This is a series of notes on dealing with PC malware (viruses, worms and the like) gathered because I’m looking into it and published as a way of reminding myself about this stuff. Bear in mind that I’m not an expert but neither am I a complete dunce – I’m normally a Unix or Linux person but I’ve been keeping half an eye on Windows infections for years.
Some links to tools are contained within. However you should be aware that tool recommendations change over time; you will need to check how outdated this document is before following any recommendations blindly.
At present this blog entry is a work in progress … lots of testing needs to be done before being confident this is right.
This is not :-
- How to approach this forensically – if you’re dealing with an investigation, it’s a whole other ball game and you probably need professional assistance to avoid corrupting evidence.
- A technical guide as to which tools to use.
1. For The Ultra Cautious Or When Handling Real Important Data
The process of removal can be destructive, and in the worst cases you can end up cleaning the malware and ending up with a brick. So make an image of the hard disk as it is. Two basic ways this can be done :-
- Removing the hard disk from the infected machine, attaching to an appropriate machine (USB->SATA, USB->IDE converters are handy here), and making an image of the disk.
- Booting off a “rescue” CD on the infected machine, and imaging the hard disk to a network share of some kind. This is the preferred option.
This will be slow. So be it. Cleaning an infected PC is not going to be a quick job whatever you do. The best you can hope for is that there are many periods where you can leave it churning away and get on with something else.
2. Boot A Rescue CD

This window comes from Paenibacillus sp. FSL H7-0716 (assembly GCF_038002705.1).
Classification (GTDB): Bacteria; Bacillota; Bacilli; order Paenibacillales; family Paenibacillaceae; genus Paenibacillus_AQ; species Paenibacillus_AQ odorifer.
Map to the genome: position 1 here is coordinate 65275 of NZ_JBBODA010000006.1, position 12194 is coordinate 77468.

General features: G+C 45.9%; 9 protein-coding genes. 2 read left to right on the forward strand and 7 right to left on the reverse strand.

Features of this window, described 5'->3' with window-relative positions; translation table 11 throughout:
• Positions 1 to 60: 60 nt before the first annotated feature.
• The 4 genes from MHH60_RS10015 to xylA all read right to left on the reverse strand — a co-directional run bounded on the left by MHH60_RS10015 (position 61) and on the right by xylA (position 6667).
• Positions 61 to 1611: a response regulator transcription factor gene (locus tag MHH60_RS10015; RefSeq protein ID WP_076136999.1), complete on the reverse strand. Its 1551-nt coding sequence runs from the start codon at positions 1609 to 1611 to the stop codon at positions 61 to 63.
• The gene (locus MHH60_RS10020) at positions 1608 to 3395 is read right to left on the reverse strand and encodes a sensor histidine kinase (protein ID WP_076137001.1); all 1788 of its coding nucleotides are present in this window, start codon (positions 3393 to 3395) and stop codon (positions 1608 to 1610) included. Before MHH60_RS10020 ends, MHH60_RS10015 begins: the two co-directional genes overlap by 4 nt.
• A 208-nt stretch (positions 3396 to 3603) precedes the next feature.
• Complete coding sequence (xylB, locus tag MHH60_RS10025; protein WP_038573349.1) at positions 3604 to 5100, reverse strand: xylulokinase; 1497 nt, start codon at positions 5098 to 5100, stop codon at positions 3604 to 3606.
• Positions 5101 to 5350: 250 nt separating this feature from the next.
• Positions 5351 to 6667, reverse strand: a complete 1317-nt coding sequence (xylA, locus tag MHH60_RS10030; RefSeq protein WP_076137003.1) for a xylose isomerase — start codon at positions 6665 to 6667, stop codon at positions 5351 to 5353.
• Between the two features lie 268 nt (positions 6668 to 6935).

There are those who tell you that there is no need to boot off a known uninfected disk to clean an infected machine; their anti-malware/virus product can clean an infected machine “live”. There are others who claim that the only way to be sure is to boot off that disk and clean the machine that way. Both are wrong.
If you are paranoid (and in the presence of malware paranoia is fully justifiable), you will do both.
3. Boot Infected Machine and Clean
As suggested previously after booting off a rescue disk and cleaning, boot the infected machine and clean again.
The following is a list of rescue CD’s that have been suggested :-
- UBD4Win. Has to be “built” with the assistance of an XP installation; somewhat tedious but it isn’t the end of the world. However it does need preparing in advance – building a rescue CD with the assistance of an infected machine isn’t the most sensible idea!
- Knoppix. Graphical, pretty, feature packed, but seems to be lacking in anti-malware tools (for instance the only AV tool included is Clam).
- Trinity Rescue Disk. Menu interface. Virus definitions update over the net; choice of Clam, F-Prot, Bitdefender, Vexira, AVast (need to obtain license key). Various other utilities.
- F-Secure Rescue CD.
Some of the above are Windows based; some are Linux based. The choice of which to use should be based on results not whether they tickle your prejudices (or mine!).
The following is a list of “live” tools to be installed that have been suggested :-
Nothing to do with the main subject. Merely some notes worth mentioning.
It seems that at least some malware can detect it is running within a virtual environment. In some cases it ceases to do anything, and in others may try to “break out”. This indicates that analysing malware within a virtual environment may not give sensible results, and in some cases may be dangerous! That is not to say that using a virtual environment is no longer of any use, but you may need to take special case such as running the virtual environment under Linux and/or ESX rather than Windows. And be careful about negative results.